Singapore Lawmakers Question Prime Minister Over Crypto Regulation

Members of Singapore's parliament have asked if the government will reconsider the country's stance on cryptocurrency regulation.

AccessTimeIconFeb 6, 2018 at 12:32 p.m. UTC
Updated Dec 10, 2022 at 9:15 p.m. UTC

Members of Singapore's parliament have expressed interest in developing regulations to oversee the country's cryptocurrency sector.

According to an order paper dated on Feb. 5, which outlines the agenda of the day's parliamentary session, three lawmakers sought comment from the country's prime minister, Lee Hsien Loong, as to the government's stance on regulatory issues related to cryptocurrencies.

Parliament members Saktiandi Supaat, Lim Biow Chuan and Cheng Li Hui raised questions to the PM as to whether the government is reconsidering the drafting of a regulatory framework and the possibility of banning cryptocurrency trading in Singapore.

As reported previously, while the country's de facto central bank, the Monetary Authority of Singapore, has given an outline of how it would treat initial coin offering activities, the central bank's chief said in last October the institution has no plan to regulate cryptocurrencies.

Although the order paper does not mean any bill is being drafted, it nonetheless reveals interests from the country's legislative members in moving to explore a regulatory framework for cryptocurrencies.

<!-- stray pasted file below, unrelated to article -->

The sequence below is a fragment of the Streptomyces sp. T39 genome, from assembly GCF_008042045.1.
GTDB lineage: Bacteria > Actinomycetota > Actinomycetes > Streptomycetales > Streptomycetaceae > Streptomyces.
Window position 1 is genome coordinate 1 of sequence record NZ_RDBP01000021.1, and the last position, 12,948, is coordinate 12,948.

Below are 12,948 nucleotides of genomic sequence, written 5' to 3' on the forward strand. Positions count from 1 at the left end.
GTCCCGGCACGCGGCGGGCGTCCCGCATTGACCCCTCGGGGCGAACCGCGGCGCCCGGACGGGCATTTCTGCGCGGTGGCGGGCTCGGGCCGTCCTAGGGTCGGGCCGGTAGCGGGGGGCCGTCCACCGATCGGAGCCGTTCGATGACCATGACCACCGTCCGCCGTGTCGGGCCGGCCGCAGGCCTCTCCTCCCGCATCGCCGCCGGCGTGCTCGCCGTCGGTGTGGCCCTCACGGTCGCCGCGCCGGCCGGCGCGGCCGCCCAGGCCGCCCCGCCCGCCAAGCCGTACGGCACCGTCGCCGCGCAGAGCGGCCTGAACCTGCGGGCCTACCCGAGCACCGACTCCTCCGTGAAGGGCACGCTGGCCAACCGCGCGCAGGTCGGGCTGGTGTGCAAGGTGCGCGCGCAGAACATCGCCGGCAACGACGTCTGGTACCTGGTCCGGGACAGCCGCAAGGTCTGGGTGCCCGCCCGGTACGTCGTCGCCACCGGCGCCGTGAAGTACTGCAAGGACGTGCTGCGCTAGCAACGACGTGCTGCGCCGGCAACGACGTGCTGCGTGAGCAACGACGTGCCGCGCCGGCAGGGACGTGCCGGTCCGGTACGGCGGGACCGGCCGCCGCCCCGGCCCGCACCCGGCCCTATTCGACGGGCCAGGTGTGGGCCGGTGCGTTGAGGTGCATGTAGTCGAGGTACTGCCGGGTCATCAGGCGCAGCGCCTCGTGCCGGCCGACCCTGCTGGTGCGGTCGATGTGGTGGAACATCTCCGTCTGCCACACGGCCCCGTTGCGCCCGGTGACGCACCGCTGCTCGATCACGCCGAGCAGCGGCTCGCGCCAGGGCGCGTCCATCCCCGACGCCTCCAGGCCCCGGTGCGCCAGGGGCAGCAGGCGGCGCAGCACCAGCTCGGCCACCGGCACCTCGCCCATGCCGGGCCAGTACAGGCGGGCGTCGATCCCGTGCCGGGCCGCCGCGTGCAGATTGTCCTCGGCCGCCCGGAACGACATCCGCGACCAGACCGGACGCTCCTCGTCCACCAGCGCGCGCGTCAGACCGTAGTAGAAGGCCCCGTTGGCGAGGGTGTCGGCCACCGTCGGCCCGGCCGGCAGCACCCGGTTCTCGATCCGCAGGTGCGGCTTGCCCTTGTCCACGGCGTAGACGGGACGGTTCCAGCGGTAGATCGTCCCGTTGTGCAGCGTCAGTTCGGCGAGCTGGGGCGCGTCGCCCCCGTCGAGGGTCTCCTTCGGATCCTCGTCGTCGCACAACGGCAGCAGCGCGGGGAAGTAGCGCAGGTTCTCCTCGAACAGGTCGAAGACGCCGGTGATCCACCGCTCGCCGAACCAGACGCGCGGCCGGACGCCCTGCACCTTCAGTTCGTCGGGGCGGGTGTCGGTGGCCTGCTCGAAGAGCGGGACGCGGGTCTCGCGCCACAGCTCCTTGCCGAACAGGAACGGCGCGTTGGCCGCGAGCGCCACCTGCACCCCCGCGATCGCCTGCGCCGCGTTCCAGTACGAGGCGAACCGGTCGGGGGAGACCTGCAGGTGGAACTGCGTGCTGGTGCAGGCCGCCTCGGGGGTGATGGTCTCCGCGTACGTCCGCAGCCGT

Furthermore, Supaat and Cheng also requested comment from the government on its measures around tackling the use of cryptocurrency in money laundering and tax evasion, as well as how it would move to protect investors in the case of a cryptocurrency market collapse.

The news comes soon after other nations including China and South Korea have made moves to restrict cryptocurrency activities.

While China closed all cryptocurrency exchanges and looks to be about to block citizens' access to websites of overseas services too, South Korea has so far banned only crypto trading from virtual accounts. However, it is still unclear if reported plans to further restrict exchange-based trading are still on the table.

Singapore parliament image via Shutterstock.


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